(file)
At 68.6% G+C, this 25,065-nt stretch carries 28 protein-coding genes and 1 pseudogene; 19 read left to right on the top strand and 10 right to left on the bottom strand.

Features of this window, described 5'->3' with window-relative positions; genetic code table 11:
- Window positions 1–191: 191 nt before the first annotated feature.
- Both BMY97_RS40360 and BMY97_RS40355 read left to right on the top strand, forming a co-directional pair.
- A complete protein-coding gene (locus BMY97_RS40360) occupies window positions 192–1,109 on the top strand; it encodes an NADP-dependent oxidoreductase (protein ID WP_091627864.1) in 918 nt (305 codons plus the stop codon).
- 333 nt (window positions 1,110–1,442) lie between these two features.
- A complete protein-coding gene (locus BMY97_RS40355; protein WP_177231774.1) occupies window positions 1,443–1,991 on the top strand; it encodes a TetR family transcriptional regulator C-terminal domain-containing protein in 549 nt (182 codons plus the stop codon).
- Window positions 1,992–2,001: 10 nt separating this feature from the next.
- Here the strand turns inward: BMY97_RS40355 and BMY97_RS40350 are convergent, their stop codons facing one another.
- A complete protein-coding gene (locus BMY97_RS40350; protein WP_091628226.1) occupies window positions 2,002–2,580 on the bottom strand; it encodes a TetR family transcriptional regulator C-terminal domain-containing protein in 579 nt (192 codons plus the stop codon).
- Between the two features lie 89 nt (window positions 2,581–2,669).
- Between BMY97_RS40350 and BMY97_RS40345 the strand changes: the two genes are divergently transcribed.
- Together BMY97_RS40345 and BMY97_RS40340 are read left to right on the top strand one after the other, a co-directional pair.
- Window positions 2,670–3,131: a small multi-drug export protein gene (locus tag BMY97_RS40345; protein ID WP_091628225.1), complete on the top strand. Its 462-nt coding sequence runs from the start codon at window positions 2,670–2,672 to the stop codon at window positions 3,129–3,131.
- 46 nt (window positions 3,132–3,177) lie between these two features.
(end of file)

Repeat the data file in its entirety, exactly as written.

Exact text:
At 68.6% G+C, this 25,065-nt stretch carries 28 protein-coding genes and 1 pseudogene; 19 read left to right on the top strand and 10 right to left on the bottom strand.

Features of this window, described 5'->3' with window-relative positions; genetic code table 11:
- Window positions 1–191: 191 nt before the first annotated feature.
- Both BMY97_RS40360 and BMY97_RS40355 read left to right on the top strand, forming a co-directional pair.
- A complete protein-coding gene (locus BMY97_RS40360) occupies window positions 192–1,109 on the top strand; it encodes an NADP-dependent oxidoreductase (protein ID WP_091627864.1) in 918 nt (305 codons plus the stop codon).
- 333 nt (window positions 1,110–1,442) lie between these two features.
- A complete protein-coding gene (locus BMY97_RS40355; protein WP_177231774.1) occupies window positions 1,443–1,991 on the top strand; it encodes a TetR family transcriptional regulator C-terminal domain-containing protein in 549 nt (182 codons plus the stop codon).
- Window positions 1,992–2,001: 10 nt separating this feature from the next.
- Here the strand turns inward: BMY97_RS40355 and BMY97_RS40350 are convergent, their stop codons facing one another.
- A complete protein-coding gene (locus BMY97_RS40350; protein WP_091628226.1) occupies window positions 2,002–2,580 on the bottom strand; it encodes a TetR family transcriptional regulator C-terminal domain-containing protein in 579 nt (192 codons plus the stop codon).
- Between the two features lie 89 nt (window positions 2,581–2,669).
- Between BMY97_RS40350 and BMY97_RS40345 the strand changes: the two genes are divergently transcribed.
- Together BMY97_RS40345 and BMY97_RS40340 are read left to right on the top strand one after the other, a co-directional pair.
- Window positions 2,670–3,131: a small multi-drug export protein gene (locus tag BMY97_RS40345; protein ID WP_091628225.1), complete on the top strand. Its 462-nt coding sequence runs from the start codon at window positions 2,670–2,672 to the stop codon at window positions 3,129–3,131.
- 46 nt (window positions 3,132–3,177) lie between these two features.